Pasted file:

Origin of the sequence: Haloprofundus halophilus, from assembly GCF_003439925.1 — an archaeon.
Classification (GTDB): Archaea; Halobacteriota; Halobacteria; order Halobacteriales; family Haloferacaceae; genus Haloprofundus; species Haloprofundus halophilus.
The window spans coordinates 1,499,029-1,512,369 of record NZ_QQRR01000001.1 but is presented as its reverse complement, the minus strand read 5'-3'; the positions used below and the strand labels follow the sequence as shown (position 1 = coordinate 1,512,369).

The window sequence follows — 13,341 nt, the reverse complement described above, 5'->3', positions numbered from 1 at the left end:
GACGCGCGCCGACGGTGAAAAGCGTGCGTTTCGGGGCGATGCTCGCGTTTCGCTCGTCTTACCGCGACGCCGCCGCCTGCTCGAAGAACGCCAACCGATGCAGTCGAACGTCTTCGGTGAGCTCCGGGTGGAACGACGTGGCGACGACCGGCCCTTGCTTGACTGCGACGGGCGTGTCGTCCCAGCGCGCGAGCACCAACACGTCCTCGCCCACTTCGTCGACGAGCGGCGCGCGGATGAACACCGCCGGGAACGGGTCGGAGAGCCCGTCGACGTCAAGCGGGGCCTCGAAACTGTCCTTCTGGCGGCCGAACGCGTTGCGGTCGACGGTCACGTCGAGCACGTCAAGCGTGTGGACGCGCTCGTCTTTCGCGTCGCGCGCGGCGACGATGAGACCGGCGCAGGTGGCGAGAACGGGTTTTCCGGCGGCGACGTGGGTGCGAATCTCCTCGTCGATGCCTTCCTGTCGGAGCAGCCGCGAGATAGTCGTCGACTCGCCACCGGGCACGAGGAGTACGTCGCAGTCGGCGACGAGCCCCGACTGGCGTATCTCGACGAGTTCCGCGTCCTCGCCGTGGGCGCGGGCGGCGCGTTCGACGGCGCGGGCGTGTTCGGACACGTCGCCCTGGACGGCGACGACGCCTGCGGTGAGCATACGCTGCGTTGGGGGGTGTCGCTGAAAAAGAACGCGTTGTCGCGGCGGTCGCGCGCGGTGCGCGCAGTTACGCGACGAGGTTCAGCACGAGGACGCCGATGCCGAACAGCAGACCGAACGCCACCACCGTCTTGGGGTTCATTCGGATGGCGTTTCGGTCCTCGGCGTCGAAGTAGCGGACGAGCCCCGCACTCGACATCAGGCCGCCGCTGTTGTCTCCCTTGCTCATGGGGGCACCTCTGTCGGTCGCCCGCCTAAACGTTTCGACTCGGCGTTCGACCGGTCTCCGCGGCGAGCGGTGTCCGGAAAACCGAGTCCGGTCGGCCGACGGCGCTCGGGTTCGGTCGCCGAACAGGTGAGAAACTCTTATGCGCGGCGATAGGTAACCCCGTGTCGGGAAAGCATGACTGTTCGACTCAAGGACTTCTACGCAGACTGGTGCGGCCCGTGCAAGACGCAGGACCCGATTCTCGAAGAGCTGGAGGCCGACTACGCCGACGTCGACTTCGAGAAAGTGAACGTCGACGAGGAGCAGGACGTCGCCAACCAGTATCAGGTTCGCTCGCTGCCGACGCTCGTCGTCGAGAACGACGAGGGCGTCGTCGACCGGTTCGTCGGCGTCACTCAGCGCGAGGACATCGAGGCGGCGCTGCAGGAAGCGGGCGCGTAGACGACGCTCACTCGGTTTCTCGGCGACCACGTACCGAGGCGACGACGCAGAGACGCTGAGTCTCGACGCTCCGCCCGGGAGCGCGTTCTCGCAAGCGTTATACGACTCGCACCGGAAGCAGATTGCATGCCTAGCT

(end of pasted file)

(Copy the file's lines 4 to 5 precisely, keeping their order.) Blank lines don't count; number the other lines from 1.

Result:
The window sequence follows — 13,341 nt, the reverse complement described above, 5'->3', positions numbered from 1 at the left end:
GACGCGCGCCGACGGTGAAAAGCGTGCGTTTCGGGGCGATGCTCGCGTTTCGCTCGTCTTACCGCGACGCCGCCGCCTGCTCGAAGAACGCCAACCGATGCAGTCGAACGTCTTCGGTGAGCTCCGGGTGGAACGACGTGGCGACGACCGGCCCTTGCTTGACTGCGACGGGCGTGTCGTCCCAGCGCGCGAGCACCAACACGTCCTCGCCCACTTCGTCGACGAGCGGCGCGCGGATGAACACCGCCGGGAACGGGTCGGAGAGCCCGTCGACGTCAAGCGGGGCCTCGAAACTGTCCTTCTGGCGGCCGAACGCGTTGCGGTCGACGGTCACGTCGAGCACGTCAAGCGTGTGGACGCGCTCGTCTTTCGCGTCGCGCGCGGCGACGATGAGACCGGCGCAGGTGGCGAGAACGGGTTTTCCGGCGGCGACGTGGGTGCGAATCTCCTCGTCGATGCCTTCCTGTCGGAGCAGCCGCGAGATAGTCGTCGACTCGCCACCGGGCACGAGGAGTACGTCGCAGTCGGCGACGAGCCCCGACTGGCGTATCTCGACGAGTTCCGCGTCCTCGCCGTGGGCGCGGGCGGCGCGTTCGACGGCGCGGGCGTGTTCGGACACGTCGCCCTGGACGGCGACGACGCCTGCGGTGAGCATACGCTGCGTTGGGGGGTGTCGCTGAAAAAGAACGCGTTGTCGCGGCGGTCGCGCGCGGTGCGCGCAGTTACGCGACGAGGTTCAGCACGAGGACGCCGATGCCGAACAGCAGACCGAACGCCACCACCGTCTTGGGGTTCATTCGGATGGCGTTTCGGTCCTCGGCGTCGAAGTAGCGGACGAGCCCCGCACTCGACATCAGGCCGCCGCTGTTGTCTCCCTTGCTCATGGGGGCACCTCTGTCGGTCGCCCGCCTAAACGTTTCGACTCGGCGTTCGACCGGTCTCCGCGGCGAGCGGTGTCCGGAAAACCGAGTCCGGTCGGCCGACGGCGCTCGGGTTCGGTCGCCGAACAGGTGAGAAACTCTTATGCGCGGCGATAGGTAACCCCGTGTCGGGAAAGCATGACTGTTCGACTCAAGGACTTCTACGCAGACTGGTGCGGCCCGTGCAAGACGCAGGACCCGATTCTCGAAGAGCTGGAGGCCGACTACGCCGACGTCGACTTCGAGAAAGTGAACGTCGACGAGGAGCAGGACGTCGCCAACCAGTATCAGGTTCGCTCGCTGCCGACGCTCGTCGTCGAGAACGACGAGGGCGTCGTCGACCGGTTCGTCGGCGTCACTCAGCGCGAGGACATCGAGGCGGCGCTGCAGGAAGCGGGCGCGTAGACGACGCTCACTCGGTTTCTCGGCGACCACGTACCGAGGCGACGACGCAGAGACGCTGAGTCTCGACGCTCCGCCCGGGAGCGCGTTCTCGCAAGCGTTATACGACTCGCACCGGAAGCAGATTGCATGCCTAGCT